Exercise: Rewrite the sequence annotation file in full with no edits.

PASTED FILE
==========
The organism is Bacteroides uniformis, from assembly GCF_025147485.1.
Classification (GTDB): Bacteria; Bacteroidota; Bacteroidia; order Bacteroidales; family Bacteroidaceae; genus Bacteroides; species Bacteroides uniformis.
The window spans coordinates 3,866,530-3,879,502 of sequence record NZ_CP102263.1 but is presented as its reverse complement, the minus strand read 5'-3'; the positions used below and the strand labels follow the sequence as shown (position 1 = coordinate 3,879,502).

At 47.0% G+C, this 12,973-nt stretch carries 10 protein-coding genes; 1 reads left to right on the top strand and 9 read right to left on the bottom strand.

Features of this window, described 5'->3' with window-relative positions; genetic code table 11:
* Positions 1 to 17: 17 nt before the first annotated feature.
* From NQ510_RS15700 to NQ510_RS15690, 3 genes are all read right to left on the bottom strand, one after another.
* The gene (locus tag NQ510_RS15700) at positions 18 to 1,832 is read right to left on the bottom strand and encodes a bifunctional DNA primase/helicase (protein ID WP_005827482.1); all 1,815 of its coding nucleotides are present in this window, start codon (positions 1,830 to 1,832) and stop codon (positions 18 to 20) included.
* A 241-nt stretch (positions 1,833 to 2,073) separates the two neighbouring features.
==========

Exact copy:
The organism is Bacteroides uniformis, from assembly GCF_025147485.1.
Classification (GTDB): Bacteria; Bacteroidota; Bacteroidia; order Bacteroidales; family Bacteroidaceae; genus Bacteroides; species Bacteroides uniformis.
The window spans coordinates 3,866,530-3,879,502 of sequence record NZ_CP102263.1 but is presented as its reverse complement, the minus strand read 5'-3'; the positions used below and the strand labels follow the sequence as shown (position 1 = coordinate 3,879,502).

At 47.0% G+C, this 12,973-nt stretch carries 10 protein-coding genes; 1 reads left to right on the top strand and 9 read right to left on the bottom strand.

Features of this window, described 5'->3' with window-relative positions; genetic code table 11:
* Positions 1 to 17: 17 nt before the first annotated feature.
* From NQ510_RS15700 to NQ510_RS15690, 3 genes are all read right to left on the bottom strand, one after another.
* The gene (locus tag NQ510_RS15700) at positions 18 to 1,832 is read right to left on the bottom strand and encodes a bifunctional DNA primase/helicase (protein ID WP_005827482.1); all 1,815 of its coding nucleotides are present in this window, start codon (positions 1,830 to 1,832) and stop codon (positions 18 to 20) included.
* A 241-nt stretch (positions 1,833 to 2,073) separates the two neighbouring features.